Archive for apiculture

Lost one of my Bee Hives by Jimmy Earl Cooley

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Lost one of my Bee Hives

by Jimmy Earl Cooley

Bad news with the Hebert Bee Hive.

I have been watching both hives but not examined in a month. Lots of activity with going and coming but in the case of the Hebert Hive it may have been more going than coming.

Two days ago I noted less activity at the HH and yesterday almost none.

I opened today and found everybody and everything has been moved out!

Found 11 dead bees, a couple of small roaches, and one caterpillar like worm.

Bees, eggs, larva, honey, pollen, nectar and everything gone just mostly empty cells. Some cells sealed over and some black. It’s as if robber bees came in the night and removed everything. See Photos. I had two brood boxes and one super. Everything cleaned out and a good cleaning. No dead bees anywhere around except the 11 mentioned.

I completely disassembled the HH and left parts out. It seemed so clean that no bees were coming around to forage leftovers. There was very little residue on inside bottom board.

As I was finishing the disassembly I heard a loud noise at the Shirley Hive, which has been very active.

I went over and bees were swarming around the entrance and then got larger and larger and up into the sky approx 25 ft above and forward of the SH.

This is the same thing I experienced last year when the HH split. But after about 20 minutes the bees settled and all returned to the SH. I thought for sure a small swarm had left the SH but could not find one.

I am assuming it was a prelude to a split or a cleaning flight.

The SH has two brood boxes and one super. I opened the SH and it had lots of bees.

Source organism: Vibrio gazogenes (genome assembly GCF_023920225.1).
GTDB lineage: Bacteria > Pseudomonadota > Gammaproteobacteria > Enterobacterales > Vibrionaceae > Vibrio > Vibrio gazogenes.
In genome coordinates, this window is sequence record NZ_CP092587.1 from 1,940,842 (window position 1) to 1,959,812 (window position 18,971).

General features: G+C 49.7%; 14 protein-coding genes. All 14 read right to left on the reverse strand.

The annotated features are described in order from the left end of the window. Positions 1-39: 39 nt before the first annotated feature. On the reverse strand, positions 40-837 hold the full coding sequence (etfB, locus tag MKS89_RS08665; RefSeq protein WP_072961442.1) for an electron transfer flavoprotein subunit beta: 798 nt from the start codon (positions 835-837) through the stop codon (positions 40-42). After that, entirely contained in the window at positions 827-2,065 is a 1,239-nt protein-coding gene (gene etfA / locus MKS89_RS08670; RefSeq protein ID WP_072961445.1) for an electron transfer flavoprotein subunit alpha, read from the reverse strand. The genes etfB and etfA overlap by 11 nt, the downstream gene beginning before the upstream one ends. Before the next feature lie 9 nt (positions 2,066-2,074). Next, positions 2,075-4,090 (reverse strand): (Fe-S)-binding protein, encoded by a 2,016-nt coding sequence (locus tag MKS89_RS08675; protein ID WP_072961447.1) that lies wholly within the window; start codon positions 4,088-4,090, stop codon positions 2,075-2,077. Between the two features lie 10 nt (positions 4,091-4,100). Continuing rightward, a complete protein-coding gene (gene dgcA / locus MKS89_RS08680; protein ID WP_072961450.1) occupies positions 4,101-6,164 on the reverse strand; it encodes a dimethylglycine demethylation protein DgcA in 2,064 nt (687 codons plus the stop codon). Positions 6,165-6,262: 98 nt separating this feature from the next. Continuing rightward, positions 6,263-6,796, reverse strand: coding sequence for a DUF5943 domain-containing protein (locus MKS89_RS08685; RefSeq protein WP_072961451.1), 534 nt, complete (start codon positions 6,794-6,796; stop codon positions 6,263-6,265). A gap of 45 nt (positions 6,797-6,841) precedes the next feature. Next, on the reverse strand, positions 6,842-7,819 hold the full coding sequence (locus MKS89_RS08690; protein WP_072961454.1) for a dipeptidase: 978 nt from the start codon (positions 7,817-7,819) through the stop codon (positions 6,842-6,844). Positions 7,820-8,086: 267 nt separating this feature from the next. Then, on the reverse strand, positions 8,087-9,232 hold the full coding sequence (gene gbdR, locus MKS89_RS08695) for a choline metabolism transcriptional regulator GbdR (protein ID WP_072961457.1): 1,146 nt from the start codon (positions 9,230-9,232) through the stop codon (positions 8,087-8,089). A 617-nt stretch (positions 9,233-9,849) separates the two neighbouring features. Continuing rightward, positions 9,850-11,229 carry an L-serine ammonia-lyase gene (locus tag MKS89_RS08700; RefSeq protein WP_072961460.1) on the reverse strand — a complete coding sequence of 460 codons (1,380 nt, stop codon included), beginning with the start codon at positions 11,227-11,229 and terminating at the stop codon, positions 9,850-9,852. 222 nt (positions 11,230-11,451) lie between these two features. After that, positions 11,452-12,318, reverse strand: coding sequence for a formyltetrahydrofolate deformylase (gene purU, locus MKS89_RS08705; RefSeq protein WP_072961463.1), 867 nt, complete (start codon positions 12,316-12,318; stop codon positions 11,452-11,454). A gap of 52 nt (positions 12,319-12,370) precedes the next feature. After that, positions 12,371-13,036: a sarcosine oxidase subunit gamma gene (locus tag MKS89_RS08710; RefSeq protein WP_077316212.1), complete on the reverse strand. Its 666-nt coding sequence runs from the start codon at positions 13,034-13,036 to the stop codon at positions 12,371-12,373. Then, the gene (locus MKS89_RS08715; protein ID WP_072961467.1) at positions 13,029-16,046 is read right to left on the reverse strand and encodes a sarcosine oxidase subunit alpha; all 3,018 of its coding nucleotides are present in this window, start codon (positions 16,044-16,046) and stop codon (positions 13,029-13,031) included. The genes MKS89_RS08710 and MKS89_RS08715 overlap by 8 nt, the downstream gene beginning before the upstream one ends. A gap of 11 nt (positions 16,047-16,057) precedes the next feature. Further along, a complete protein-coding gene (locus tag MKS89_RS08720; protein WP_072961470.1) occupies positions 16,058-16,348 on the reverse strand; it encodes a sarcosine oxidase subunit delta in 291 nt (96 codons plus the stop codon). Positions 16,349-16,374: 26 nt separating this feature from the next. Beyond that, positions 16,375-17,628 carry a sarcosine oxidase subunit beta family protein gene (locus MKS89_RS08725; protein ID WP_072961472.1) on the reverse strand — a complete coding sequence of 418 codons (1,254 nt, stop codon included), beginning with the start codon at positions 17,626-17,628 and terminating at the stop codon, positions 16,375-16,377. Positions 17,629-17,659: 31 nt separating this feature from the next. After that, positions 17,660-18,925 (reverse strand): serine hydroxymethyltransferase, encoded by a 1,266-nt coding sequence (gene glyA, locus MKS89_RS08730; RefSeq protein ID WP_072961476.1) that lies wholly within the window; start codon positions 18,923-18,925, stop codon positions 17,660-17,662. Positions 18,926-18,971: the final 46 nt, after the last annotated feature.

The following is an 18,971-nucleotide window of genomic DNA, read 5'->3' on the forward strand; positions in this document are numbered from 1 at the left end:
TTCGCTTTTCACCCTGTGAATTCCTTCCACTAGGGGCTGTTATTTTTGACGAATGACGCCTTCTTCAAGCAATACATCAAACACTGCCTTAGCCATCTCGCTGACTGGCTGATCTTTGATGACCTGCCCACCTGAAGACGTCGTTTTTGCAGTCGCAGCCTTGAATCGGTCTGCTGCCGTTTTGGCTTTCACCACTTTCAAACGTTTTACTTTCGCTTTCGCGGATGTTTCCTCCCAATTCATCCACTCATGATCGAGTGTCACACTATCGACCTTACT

So I removed 5 frames (brood, honey, babies, and etc) from second brood box and moved to a new brood. Replaced empty spots in SH and new brood box with new frames. Moved the new brood box away to new location. After looking at number of bees now left in the SH, I decided to split again. So I moved the second brood box from SH to the location of the previous HH with a new foundation board. Then took 4 of frames from lower SH brood box and moved to second box, which I had moved to the HH location.

So now I have three boxes.

  1. The original HH hive is gone.
  2. The second brood box from the SH, along with frames from the lower SH and top is now in the original location of the HH.
  3. Frames from the second brood box of the SH were removed and placed in new a new brood box, along with new frames and top cover and moved to another location.
  4. The original SH lower brood box was left in place with new frames added and cover lid.

Hope this makes sense. Now have three hives with lots of bees and frames of essentials.

I saw the remains of a couple of queen cells that seemed to be already opened.

I did not find the queen so assume she is in one of the boxes and the other two will have to make new queen.

Sure disappointed I lost the HH. Was hoping for lots of honey.